The practice of creating plaster casts dates to antiquity. According to Pliny the Elder (N.H. 35.153), Lystratos, brother of the Greek sculptor Lysippos, was the first artist to create "an image of a man in plaster taken from the surface (of the body) itself."(1) As early as the fourth century BCE, artists began using plaster to make realistic copies of the human body, and often to reproduce famous sculptures. By the 15th century, artists were using casts in their studios, not only as sources of inspiration but also as important pedagogical tools. Students training in these ateliers were thus able to study canonical masterworks from antiquity and, later, the "Old Masters" first-hand; even if, as some might argue, these casts were at one remove from the original and, therefore, somehow inferior.
Beginning in the 16th century, European Crowns began adding casts to their royal collections. Not surprisingly, plaster casts also grew in popularity amongst aristocrats and society's élite who, wanting to emulate wealthy heads of state, favored them as souvenirs from their travels abroad. By the 18th century, casts were increasingly common; a reflection of the raging "antico-mania" as well as the growing taste for these objects both in European museums and university collections, and, later, the United States, where institutions such as the Metropolitan Museum of Art (founded in 1870) began collecting them almost immediately for educational purposes.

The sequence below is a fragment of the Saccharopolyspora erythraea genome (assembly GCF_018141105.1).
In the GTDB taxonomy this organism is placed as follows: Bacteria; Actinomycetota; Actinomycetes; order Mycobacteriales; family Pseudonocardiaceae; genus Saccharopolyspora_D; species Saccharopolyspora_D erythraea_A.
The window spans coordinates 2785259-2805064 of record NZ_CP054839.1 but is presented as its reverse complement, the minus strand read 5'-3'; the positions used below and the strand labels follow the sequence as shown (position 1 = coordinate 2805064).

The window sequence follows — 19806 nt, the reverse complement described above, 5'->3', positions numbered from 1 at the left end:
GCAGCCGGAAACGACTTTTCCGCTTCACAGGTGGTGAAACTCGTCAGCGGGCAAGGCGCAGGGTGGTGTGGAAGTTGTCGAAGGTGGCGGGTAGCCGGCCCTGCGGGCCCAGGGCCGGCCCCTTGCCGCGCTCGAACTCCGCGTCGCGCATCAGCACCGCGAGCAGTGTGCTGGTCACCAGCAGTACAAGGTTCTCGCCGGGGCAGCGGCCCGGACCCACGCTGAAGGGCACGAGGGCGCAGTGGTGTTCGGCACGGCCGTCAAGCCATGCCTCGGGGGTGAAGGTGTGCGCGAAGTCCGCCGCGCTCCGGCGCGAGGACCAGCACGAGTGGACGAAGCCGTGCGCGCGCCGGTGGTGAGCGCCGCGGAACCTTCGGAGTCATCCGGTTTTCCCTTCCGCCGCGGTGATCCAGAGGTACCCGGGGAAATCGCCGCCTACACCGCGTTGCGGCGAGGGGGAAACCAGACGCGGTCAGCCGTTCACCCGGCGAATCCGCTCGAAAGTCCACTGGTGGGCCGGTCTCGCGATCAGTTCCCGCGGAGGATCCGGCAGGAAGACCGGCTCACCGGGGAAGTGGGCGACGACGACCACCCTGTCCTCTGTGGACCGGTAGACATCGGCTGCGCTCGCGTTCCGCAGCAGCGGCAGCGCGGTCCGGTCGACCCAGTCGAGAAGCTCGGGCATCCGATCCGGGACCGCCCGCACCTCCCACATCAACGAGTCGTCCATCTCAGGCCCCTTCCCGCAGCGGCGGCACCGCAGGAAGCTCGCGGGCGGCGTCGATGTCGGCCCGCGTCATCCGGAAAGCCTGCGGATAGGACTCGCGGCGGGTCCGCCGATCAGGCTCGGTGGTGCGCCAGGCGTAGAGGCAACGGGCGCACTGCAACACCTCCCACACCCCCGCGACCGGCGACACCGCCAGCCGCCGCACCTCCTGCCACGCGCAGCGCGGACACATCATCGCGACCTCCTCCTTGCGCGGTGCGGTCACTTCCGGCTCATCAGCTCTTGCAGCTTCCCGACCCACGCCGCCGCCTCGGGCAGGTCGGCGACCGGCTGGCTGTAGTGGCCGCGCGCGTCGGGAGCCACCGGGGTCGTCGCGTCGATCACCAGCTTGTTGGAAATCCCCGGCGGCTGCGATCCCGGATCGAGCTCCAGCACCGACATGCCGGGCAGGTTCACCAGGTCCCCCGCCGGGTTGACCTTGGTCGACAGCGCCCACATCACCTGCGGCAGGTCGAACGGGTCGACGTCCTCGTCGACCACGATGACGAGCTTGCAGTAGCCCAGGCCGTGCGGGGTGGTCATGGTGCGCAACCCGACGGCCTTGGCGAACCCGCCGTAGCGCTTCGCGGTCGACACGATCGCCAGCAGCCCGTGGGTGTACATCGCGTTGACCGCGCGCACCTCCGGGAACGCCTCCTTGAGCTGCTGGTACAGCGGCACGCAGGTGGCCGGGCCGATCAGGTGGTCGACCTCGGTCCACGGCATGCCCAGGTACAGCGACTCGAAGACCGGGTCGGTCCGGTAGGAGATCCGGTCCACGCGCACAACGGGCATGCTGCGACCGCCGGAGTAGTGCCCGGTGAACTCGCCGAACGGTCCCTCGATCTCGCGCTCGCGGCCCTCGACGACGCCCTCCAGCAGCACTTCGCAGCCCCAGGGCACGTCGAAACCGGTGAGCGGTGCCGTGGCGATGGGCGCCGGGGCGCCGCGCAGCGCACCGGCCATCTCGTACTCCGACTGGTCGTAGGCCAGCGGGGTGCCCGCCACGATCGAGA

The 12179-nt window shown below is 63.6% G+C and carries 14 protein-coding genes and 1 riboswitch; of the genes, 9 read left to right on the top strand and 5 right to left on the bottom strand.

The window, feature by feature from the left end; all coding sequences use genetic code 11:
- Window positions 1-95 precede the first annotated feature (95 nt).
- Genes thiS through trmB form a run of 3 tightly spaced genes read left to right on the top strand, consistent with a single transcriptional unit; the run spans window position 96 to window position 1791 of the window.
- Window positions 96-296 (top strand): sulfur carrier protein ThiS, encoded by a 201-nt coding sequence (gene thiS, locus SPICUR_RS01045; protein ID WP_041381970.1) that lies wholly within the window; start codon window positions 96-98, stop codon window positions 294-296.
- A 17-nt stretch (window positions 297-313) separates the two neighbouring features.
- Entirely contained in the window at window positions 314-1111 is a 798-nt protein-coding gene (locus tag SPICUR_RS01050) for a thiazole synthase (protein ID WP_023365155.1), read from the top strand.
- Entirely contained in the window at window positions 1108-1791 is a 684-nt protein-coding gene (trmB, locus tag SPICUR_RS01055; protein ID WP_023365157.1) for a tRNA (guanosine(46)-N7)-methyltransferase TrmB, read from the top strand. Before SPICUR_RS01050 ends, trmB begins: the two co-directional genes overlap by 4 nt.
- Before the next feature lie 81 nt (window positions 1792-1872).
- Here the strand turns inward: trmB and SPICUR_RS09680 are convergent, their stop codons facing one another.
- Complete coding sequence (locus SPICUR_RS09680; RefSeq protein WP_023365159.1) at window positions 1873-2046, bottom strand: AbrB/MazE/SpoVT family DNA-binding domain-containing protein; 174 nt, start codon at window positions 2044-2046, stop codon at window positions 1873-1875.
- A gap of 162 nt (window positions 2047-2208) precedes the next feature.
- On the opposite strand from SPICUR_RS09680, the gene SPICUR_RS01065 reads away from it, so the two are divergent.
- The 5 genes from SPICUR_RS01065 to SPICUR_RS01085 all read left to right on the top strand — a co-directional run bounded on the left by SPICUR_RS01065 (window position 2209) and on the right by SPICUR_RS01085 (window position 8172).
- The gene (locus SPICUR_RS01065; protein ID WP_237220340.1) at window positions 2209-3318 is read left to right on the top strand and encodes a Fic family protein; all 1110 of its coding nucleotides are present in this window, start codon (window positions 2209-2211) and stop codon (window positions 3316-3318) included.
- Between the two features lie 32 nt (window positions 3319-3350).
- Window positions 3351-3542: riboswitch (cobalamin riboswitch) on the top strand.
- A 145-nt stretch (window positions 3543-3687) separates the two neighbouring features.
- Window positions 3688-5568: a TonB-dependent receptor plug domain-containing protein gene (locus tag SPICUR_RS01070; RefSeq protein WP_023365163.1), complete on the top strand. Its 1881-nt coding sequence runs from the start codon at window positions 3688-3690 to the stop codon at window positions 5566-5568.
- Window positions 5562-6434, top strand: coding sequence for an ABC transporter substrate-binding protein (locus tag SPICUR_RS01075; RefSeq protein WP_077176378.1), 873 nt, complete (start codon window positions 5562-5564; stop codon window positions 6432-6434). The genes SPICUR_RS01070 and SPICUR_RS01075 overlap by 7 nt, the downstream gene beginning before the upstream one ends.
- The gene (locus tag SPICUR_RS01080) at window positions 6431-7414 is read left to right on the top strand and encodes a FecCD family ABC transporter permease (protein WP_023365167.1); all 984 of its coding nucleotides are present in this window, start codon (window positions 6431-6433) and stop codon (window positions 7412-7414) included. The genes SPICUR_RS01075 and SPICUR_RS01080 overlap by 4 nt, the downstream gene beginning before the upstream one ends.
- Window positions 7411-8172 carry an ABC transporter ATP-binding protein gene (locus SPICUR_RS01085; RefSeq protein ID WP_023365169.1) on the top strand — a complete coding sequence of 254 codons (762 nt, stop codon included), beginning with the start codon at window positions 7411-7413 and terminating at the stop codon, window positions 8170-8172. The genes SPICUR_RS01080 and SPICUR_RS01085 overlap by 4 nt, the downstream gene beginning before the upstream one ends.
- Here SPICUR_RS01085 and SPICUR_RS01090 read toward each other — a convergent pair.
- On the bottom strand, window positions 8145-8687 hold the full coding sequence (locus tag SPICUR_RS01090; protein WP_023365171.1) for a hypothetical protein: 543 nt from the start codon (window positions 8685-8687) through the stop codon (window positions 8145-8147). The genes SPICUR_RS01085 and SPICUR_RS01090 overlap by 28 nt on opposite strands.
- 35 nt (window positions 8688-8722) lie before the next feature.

In the first half of the 20th century, however, the tradition of displaying casts started to change in the America, and casts were no longer as popular as they had once been: many were relegated to warehouses or simply discarded as relics of a passing fad. Now, at the close of the first decade of the 21st century, the popularity of casts is once again ascendant, with older collections being re-evaluated in a fresh light and new collections being formed.
The renowned collection of historic casts from the Metropolitan Museum of Art (MMA) has, over the years, been largely dispersed among university collections both in the U.S. and in Europe. Fairfield is among the recipients of the MMA's largesse, beginning in 1991 when the University received a number of casts from the museum on long-term renewable loan. Subsequent gifts from the MMA to Fairfield University were made in 2004 and 2009.
-Mara Giarratana Young '11, with Drs. Katherine Schwab and Jill Deupi, and Michael Keropian
(1) K.A. Schwab, Casting the Past: The Metropolitan Museum of Art Cast Collection at Fairfield University (1994), 4, quoting J.J. Pollitt, The Art of Ancient Greece: Sources and Documents (Cambridge, 1990), 104.